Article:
However Day -X DLC is a slippery slop. They do need something to entice people into higher tiers. What kind of scarcities can a game developer make easier than game assets? Because really they are offering you a full game for 15$ and some patience. Offering exclusive digital assets is certainly a better way to get more money than having the minimum backing price be 59.99$.

            In this case though we don’t really know how it will play out. For instance the 60$ DLC could just be instant access to normally earned content. Or even just the equivalent of pre-paying all your medical bills so you never spend game money for the Doc-Wagon. I really doubt that you only have a month to pay full price for the game of a feature that useful will never be available to you.

          • HothMonster says:

            So the page ate my comment but if I try to repost it says I already posted it, I waited an hour and it is still not here. So when you are done reading this just rub your chin and say “hmmm, good point”

    • Azrigar says:

      You are looking at this all wrong. The pledge-reward scheme isn’t a buy-sell transaction.

      Have you ever given to a charity or something and gotten a token gift in return that was not worth nearly the value of your pledge? This is more akin to that. Fans of the project are motivated first by wanting to see the project come to fruition. Secondarily, they are motivated by some neat, individualized bonus.

      I think the people who put together rewards on Kickstarter understand that a Doc Wagon card isn’t worth the delta between that pledge level and the one below it, but it’s a token of appreciation.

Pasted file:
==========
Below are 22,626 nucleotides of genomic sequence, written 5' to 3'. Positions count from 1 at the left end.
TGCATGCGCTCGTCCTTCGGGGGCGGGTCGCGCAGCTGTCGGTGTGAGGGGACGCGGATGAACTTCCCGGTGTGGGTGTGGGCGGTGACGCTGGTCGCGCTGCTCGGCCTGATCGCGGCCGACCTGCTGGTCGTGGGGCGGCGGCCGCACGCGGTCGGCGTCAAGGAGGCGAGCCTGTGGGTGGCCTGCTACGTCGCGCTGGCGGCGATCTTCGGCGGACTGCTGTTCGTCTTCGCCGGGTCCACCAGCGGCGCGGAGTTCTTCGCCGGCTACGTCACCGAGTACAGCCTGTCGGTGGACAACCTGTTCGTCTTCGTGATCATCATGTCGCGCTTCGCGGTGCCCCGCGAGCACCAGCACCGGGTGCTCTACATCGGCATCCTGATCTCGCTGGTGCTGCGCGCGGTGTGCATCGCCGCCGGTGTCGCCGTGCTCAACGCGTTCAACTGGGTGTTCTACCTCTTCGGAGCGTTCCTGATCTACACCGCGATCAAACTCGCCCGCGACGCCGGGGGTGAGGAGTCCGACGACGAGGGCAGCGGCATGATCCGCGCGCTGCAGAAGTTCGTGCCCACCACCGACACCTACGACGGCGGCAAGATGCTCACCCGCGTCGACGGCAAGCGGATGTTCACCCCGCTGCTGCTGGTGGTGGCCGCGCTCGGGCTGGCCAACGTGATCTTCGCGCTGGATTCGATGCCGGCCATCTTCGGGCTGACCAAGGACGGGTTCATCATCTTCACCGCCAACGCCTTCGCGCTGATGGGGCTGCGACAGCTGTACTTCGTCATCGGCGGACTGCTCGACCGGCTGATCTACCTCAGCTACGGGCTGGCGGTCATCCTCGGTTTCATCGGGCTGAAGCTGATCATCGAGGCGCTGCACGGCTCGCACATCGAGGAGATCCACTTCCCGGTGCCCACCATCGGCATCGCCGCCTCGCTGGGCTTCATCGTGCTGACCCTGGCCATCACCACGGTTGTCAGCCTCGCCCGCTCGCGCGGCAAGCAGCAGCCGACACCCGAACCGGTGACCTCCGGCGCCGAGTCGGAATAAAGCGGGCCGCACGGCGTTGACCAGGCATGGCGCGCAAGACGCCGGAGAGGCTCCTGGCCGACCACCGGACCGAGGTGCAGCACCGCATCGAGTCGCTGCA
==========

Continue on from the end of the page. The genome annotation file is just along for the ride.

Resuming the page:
After all, the pledge is going to fuel development of a project, not costs of the rewards + margin.

    • noilly says:

      People are looking at this the wrong way by framing these ‘perks’ as ‘DLC’… Kickstarter is an investment vehicle and NOT a distribution channel for games. By investing X money for Y time, you are taking a risk on a project where there is no guarantee of completion or quality. The perks are simply a return on your investment and the amount of risk you are willing to bear. Unlike most pre-orders, you are charged at the end of the Kickstarter funding period, not when the game is complete/ships.

  15. Shortwave says:

    As much as I love Shadow Run and independent developers I refuse to pay for a product that doesn’t even exist. Even more so when it seems to becoming a fad. I’d truly like to know what it is I’m buying before I pay for something. I won’t even buy a well documented and reviewed game that’s been out unless I try it beforehand now 90% of the time. This is a lesson I learned on the streets, lol. Always pay upfront for something upfront. Both parties are usually happier in the end when it goes down like that.